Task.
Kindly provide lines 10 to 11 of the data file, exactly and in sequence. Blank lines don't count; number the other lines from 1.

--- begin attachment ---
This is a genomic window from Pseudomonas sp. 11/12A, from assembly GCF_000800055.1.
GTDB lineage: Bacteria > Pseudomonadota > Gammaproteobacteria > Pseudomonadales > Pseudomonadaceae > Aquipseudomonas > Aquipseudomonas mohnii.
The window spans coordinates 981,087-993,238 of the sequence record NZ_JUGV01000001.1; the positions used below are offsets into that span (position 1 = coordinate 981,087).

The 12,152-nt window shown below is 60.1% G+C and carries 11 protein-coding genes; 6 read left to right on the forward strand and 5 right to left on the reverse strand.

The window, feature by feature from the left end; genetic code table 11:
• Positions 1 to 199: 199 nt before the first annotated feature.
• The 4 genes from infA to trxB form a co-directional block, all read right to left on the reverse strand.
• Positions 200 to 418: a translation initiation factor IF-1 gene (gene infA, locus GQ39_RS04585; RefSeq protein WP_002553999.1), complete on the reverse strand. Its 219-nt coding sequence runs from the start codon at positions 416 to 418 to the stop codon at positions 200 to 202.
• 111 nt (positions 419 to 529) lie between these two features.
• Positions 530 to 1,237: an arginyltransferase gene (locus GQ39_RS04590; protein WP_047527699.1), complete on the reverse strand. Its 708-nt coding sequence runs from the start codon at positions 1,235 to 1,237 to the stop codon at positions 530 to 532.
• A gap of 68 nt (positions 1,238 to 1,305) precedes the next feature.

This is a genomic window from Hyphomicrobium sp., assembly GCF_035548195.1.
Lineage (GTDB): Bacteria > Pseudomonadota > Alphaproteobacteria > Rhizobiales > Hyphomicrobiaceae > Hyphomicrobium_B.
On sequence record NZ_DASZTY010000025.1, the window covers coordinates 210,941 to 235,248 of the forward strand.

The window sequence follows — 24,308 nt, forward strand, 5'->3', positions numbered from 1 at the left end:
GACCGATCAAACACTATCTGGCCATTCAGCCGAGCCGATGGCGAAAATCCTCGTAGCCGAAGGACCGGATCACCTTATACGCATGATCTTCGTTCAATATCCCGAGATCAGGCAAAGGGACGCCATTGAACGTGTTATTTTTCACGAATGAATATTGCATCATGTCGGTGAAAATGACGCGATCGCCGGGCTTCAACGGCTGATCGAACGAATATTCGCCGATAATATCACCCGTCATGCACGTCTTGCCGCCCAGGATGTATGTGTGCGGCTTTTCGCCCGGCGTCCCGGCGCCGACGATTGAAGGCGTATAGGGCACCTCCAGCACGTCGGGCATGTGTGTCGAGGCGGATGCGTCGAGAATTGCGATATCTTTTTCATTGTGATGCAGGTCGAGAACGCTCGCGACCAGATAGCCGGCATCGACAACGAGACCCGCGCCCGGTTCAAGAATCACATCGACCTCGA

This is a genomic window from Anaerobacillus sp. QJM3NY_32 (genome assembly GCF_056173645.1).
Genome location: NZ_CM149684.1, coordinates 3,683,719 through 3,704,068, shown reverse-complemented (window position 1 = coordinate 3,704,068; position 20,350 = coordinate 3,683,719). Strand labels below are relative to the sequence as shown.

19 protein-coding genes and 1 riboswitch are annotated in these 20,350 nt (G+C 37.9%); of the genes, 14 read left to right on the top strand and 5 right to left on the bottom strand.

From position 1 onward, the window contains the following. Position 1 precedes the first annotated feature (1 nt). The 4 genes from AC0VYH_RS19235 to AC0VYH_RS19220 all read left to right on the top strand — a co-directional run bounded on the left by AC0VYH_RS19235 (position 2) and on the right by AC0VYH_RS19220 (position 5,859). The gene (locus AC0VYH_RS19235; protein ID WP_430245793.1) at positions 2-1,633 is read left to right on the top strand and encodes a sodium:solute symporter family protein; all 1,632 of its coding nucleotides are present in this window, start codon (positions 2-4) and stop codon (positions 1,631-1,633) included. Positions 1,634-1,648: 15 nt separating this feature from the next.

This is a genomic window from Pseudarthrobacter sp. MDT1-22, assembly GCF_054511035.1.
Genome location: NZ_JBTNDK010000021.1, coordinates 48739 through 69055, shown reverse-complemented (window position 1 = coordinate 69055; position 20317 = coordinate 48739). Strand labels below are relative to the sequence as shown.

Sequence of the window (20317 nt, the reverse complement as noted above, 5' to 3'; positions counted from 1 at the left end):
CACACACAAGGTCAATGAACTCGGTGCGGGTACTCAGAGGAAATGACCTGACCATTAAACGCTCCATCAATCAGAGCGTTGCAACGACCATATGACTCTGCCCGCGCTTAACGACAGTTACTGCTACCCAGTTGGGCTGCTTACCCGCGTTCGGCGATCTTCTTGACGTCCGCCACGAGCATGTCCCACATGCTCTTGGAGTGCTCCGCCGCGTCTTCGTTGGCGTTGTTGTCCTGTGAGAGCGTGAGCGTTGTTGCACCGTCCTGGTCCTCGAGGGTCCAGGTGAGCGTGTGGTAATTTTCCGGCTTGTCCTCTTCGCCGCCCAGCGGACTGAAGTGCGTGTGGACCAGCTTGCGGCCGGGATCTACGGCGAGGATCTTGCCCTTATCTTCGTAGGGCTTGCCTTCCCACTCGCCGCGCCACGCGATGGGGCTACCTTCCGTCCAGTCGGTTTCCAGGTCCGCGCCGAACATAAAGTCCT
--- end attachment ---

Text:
• Positions 530 to 1,237: an arginyltransferase gene (locus GQ39_RS04590; protein WP_047527699.1), complete on the reverse strand. Its 708-nt coding sequence runs from the start codon at positions 1,235 to 1,237 to the stop codon at positions 530 to 532.
• A gap of 68 nt (positions 1,238 to 1,305) precedes the next feature.